Russians Make Art Works during the Confinement

Quarantined Russians create replicas of famous works of art and share them on the Web.  The rule is to use only everyday items and the images cannot be edited digitally – the results are mind-blowing.

“Positive Emotions and Developing Creativity”

The growth of our community is even more exponential than that of the virus,” laughs Ekaterina Broudnaia-Tcheliadinova, 38, founder of the Facebook group “Izoisoliatsia”, which means “artistic confinement”. A group that had 350,000 subscribers in Russia, Friday, April 10, 2020.

At first, this employee of the group wanted to entertain her friends by publishing a photo of her husband disguised as a famous self-portrait of Vincent Van Gogh.

“It was easy to do it using an old straw hat I found in a closet and then dyeing his beard red,” she says.

In response, she received an elaborate reconstruction of Marc Chagall’s Lovers in the Sky. A couple “flew over” there, standing on a stool, a city built in Lego.

Since then, Ekaterina has discovered the existence of other similar groups reproducing classical works at home, in Russia and elsewhere. “We enjoy sharing our masterpieces,” she says.

One of them is The Dance of Henri Matisse, recomposed by Natalie Chevtchenko with pink shrimp and five walnuts arranged on a plastic bag and a green terry towel. The work has been a huge success, with 40,000 “likes” since its publication on Tuesday 7 April 2020.

The rules are strict: photo retouching software is forbidden and you only use what you find at home. Afterwards, let your imagination run wild with funny, frightening, stunning and even naughty results, making fun of Facebook’s ban on nudity.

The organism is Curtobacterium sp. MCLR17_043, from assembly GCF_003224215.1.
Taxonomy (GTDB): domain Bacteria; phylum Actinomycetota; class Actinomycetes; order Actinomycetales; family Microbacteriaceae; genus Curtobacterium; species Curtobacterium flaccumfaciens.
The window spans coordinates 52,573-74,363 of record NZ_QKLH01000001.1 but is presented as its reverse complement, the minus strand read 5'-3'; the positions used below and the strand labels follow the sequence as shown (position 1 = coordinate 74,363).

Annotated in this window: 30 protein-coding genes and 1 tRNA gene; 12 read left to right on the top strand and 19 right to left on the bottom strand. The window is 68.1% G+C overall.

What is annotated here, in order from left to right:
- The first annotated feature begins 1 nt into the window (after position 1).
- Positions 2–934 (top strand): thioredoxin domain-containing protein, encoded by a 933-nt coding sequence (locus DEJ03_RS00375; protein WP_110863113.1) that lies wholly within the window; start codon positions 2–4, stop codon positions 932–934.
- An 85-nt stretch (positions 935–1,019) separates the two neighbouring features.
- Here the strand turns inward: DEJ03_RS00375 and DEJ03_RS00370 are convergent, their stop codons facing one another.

“We always hope for the best”

The Monakhov couple recreated three paintings in their apartment in St. Petersburg. Their masterpiece? Rembrandt’s Prodigal Son.

In their copy, Rouben, as a happy father, hugs his wife Yulia, kneeling behind the viewer, with her naked and dirty left heel sticking out from under his white terry toweling robe.

“The situation with the confinement is not easy, but we always hope for the best, that’s why we chose to do this,” explains 48-year-old Rouben Monakhov, who is a professional painter himself.

The demography of the paintings is very varied, with many people aged 60 and over.

Like this 88-year-old great-grandmother posing for The Unknown, the work of Ivan Kramskoy, a 19th-century Russian painter whose reproductions were everywhere in Russian apartments.

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